The World's most famous living scientist
January 8, 2002 5:59 PM   Subscribe

The World's most famous living scientist turns 60 today. It's a noteworthy milestone for a brilliant individual.
posted by mrbula (9 comments total)
 
two steps ahead.

FWIW, I believe this is more important than a dead fat wierdo.
posted by hotdoughnutsnow at 6:41 PM on January 8, 2002


Hey! I love Vic Tayback!
posted by ColdChef at 6:50 PM on January 8, 2002


Wow. Almost 40 years living with ALS. It's amazing he's lived this long; from what I've read about it, those diagnosed usually die within 2 years; a select few live for 10.
posted by Theiform at 7:06 PM on January 8, 2002


A Brief History of Time shaped my childhood...and I still look at the relationship between stars and molecules as an interconnected whole. Bravo, Mr. Hawking, you've made science wonderous yet again.
posted by Benway at 8:23 PM on January 8, 2002


He is a brilliant individual, in the realm of physics.

However, his predictions for the future are kind of...well....you know.

Wacky?

I mean, altering DNA to prepare for the eventual rebellion of robots?

First, we have to invent quantum computers. THEN, we'll see about preparing for robot revoltion.
posted by trioperative at 8:50 PM on January 8, 2002


I'll be the fall guy to post the obligatory link to MC Hawking.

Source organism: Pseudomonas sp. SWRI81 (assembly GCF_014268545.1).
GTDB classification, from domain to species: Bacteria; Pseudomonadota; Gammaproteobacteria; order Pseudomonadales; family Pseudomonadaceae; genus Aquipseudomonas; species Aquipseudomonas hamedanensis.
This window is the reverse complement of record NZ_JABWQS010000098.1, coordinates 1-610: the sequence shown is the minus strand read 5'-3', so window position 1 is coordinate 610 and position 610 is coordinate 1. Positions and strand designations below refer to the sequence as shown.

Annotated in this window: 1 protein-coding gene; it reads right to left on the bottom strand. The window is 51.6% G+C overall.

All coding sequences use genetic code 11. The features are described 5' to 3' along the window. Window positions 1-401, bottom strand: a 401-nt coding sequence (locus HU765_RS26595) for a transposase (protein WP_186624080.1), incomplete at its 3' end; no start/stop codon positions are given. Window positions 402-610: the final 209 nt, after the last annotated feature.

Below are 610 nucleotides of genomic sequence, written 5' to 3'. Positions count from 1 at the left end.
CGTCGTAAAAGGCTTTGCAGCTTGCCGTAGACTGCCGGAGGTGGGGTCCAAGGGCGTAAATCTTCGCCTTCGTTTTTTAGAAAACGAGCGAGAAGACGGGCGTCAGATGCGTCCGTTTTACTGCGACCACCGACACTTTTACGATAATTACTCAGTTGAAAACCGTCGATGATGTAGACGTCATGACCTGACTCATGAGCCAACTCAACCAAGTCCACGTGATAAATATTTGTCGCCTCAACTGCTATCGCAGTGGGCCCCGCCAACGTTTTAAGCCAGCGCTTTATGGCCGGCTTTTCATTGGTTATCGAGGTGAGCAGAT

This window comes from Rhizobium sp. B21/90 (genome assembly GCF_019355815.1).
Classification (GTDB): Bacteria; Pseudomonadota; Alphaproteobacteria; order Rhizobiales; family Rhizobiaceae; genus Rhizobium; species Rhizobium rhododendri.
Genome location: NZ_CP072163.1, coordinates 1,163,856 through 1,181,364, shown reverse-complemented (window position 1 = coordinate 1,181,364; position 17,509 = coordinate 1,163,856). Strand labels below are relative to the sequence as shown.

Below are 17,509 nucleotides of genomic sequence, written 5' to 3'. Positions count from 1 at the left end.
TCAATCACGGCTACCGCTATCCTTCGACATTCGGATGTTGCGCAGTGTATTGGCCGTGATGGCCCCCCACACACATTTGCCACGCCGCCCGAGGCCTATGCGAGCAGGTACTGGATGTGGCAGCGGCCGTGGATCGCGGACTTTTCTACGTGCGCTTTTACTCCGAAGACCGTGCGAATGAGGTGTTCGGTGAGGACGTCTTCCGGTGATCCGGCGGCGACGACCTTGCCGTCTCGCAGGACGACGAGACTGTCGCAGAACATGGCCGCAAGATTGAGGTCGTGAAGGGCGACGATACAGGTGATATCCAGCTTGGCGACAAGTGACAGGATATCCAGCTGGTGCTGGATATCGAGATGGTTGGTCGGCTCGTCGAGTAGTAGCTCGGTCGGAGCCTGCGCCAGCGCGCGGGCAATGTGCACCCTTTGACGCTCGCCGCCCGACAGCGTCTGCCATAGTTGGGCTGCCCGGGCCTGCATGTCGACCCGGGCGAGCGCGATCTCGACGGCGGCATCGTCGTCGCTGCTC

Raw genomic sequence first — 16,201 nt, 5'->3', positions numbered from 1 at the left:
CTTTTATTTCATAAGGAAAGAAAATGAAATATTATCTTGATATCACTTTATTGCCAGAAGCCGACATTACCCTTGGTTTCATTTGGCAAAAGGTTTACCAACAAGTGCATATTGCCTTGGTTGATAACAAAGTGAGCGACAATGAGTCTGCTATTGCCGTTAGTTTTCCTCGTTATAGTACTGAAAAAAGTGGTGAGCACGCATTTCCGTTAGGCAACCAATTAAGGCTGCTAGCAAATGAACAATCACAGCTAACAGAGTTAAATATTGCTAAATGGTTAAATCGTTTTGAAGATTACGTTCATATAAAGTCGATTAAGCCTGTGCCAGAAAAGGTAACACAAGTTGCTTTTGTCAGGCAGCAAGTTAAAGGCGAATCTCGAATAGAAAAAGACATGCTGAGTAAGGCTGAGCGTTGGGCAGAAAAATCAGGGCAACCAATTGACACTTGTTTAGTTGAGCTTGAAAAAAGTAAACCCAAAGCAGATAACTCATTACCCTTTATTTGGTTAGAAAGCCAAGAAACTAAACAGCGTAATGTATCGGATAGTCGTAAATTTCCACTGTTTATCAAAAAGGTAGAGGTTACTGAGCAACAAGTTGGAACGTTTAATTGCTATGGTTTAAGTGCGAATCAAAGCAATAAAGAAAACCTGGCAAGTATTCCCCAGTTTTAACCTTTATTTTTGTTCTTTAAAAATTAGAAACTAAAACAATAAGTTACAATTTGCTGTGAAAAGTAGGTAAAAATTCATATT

posted by Modem Ovary at 9:03 PM on January 8, 2002


here's to 60 more!
posted by mcsweetie at 10:52 PM on January 8, 2002


Wacky?

Definately, there's this great undercurrent of belief, based seemingly on nothing but fear, that intelligence (as we know it) can be reproduced electronically and that it will eventually go against its creators. I smell a lot of Adam&Eve theological guilt here and some really shoddy science and unproven assumptions by the esteemed MC and other trans-humanists.
posted by skallas at 11:16 PM on January 8, 2002


Time for a slightly on-topic Onion link: "Wait a minute," said Hawking, testing out the high-tech infra-vision goggles for the first time. "I see now that the curvature of space-time follows previously unmeasured vectors that I will need to recalibrate in my equations. Also, there appears to be some sort of trouble on the moon."
posted by Yogurt at 6:52 AM on January 9, 2002


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